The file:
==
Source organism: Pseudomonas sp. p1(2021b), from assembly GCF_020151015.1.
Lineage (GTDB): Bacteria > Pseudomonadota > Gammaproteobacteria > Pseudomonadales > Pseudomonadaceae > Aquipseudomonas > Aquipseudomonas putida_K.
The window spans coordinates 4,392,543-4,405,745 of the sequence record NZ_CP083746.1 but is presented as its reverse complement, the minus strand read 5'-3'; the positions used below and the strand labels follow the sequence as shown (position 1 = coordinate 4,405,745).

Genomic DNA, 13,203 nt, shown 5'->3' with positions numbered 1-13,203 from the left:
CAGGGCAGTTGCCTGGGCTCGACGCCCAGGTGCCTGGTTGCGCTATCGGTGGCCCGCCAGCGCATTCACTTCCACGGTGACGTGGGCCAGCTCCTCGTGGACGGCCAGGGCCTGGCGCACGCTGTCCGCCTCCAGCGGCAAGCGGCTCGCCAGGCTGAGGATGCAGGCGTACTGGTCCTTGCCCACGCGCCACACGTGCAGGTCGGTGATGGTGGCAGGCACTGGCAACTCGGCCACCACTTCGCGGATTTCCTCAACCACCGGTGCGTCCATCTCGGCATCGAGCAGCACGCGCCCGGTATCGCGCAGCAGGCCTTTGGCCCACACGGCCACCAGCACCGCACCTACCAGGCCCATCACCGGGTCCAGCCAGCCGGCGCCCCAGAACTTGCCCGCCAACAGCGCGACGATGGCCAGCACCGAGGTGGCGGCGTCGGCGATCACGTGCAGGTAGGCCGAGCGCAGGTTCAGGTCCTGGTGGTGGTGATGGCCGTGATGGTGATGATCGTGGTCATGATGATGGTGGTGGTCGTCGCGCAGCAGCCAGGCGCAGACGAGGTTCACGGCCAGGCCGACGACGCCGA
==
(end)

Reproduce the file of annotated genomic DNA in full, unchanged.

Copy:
Source organism: Pseudomonas sp. p1(2021b), from assembly GCF_020151015.1.
Lineage (GTDB): Bacteria > Pseudomonadota > Gammaproteobacteria > Pseudomonadales > Pseudomonadaceae > Aquipseudomonas > Aquipseudomonas putida_K.
The window spans coordinates 4,392,543-4,405,745 of the sequence record NZ_CP083746.1 but is presented as its reverse complement, the minus strand read 5'-3'; the positions used below and the strand labels follow the sequence as shown (position 1 = coordinate 4,405,745).

Genomic DNA, 13,203 nt, shown 5'->3' with positions numbered 1-13,203 from the left:
CAGGGCAGTTGCCTGGGCTCGACGCCCAGGTGCCTGGTTGCGCTATCGGTGGCCCGCCAGCGCATTCACTTCCACGGTGACGTGGGCCAGCTCCTCGTGGACGGCCAGGGCCTGGCGCACGCTGTCCGCCTCCAGCGGCAAGCGGCTCGCCAGGCTGAGGATGCAGGCGTACTGGTCCTTGCCCACGCGCCACACGTGCAGGTCGGTGATGGTGGCAGGCACTGGCAACTCGGCCACCACTTCGCGGATTTCCTCAACCACCGGTGCGTCCATCTCGGCATCGAGCAGCACGCGCCCGGTATCGCGCAGCAGGCCTTTGGCCCACACGGCCACCAGCACCGCACCTACCAGGCCCATCACCGGGTCCAGCCAGCCGGCGCCCCAGAACTTGCCCGCCAACAGCGCGACGATGGCCAGCACCGAGGTGGCGGCGTCGGCGATCACGTGCAGGTAGGCCGAGCGCAGGTTCAGGTCCTGGTGGTGGTGATGGCCGTGATGGTGATGATCGTGGTCATGATGATGGTGGTGGTCGTCGCGCAGCAGCCAGGCGCAGACGAGGTTCACGGCCAGGCCGACGACGCCGA